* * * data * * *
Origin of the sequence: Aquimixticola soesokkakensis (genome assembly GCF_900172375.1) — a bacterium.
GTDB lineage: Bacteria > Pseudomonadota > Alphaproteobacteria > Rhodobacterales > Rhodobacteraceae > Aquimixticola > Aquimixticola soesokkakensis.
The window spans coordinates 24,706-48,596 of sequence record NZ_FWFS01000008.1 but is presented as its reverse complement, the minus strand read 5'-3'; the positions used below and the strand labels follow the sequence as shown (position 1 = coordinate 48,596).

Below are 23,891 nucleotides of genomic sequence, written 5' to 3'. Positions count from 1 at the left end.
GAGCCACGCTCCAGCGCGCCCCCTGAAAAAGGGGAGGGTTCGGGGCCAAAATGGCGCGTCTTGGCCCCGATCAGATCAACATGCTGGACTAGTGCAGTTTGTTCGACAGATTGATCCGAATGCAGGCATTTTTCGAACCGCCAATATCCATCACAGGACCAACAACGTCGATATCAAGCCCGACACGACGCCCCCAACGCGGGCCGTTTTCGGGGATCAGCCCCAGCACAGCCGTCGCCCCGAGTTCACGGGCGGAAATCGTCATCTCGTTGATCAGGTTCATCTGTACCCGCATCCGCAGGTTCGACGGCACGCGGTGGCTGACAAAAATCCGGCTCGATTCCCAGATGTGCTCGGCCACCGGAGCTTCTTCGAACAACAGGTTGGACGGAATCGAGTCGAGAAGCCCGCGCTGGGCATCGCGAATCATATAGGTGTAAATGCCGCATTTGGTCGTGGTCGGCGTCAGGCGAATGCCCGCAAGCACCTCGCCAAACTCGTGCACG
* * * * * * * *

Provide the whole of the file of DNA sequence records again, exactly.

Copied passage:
Origin of the sequence: Aquimixticola soesokkakensis (genome assembly GCF_900172375.1) — a bacterium.
GTDB lineage: Bacteria > Pseudomonadota > Alphaproteobacteria > Rhodobacterales > Rhodobacteraceae > Aquimixticola > Aquimixticola soesokkakensis.
The window spans coordinates 24,706-48,596 of sequence record NZ_FWFS01000008.1 but is presented as its reverse complement, the minus strand read 5'-3'; the positions used below and the strand labels follow the sequence as shown (position 1 = coordinate 48,596).

Below are 23,891 nucleotides of genomic sequence, written 5' to 3'. Positions count from 1 at the left end.
GAGCCACGCTCCAGCGCGCCCCCTGAAAAAGGGGAGGGTTCGGGGCCAAAATGGCGCGTCTTGGCCCCGATCAGATCAACATGCTGGACTAGTGCAGTTTGTTCGACAGATTGATCCGAATGCAGGCATTTTTCGAACCGCCAATATCCATCACAGGACCAACAACGTCGATATCAAGCCCGACACGACGCCCCCAACGCGGGCCGTTTTCGGGGATCAGCCCCAGCACAGCCGTCGCCCCGAGTTCACGGGCGGAAATCGTCATCTCGTTGATCAGGTTCATCTGTACCCGCATCCGCAGGTTCGACGGCACGCGGTGGCTGACAAAAATCCGGCTCGATTCCCAGATGTGCTCGGCCACCGGAGCTTCTTCGAACAACAGGTTGGACGGAATCGAGTCGAGAAGCCCGCGCTGGGCATCGCGAATCATATAGGTGTAAATGCCGCATTTGGTCGTGGTCGGCGTCAGGCGAATGCCCGCAAGCACCTCGCCAAACTCGTGCACG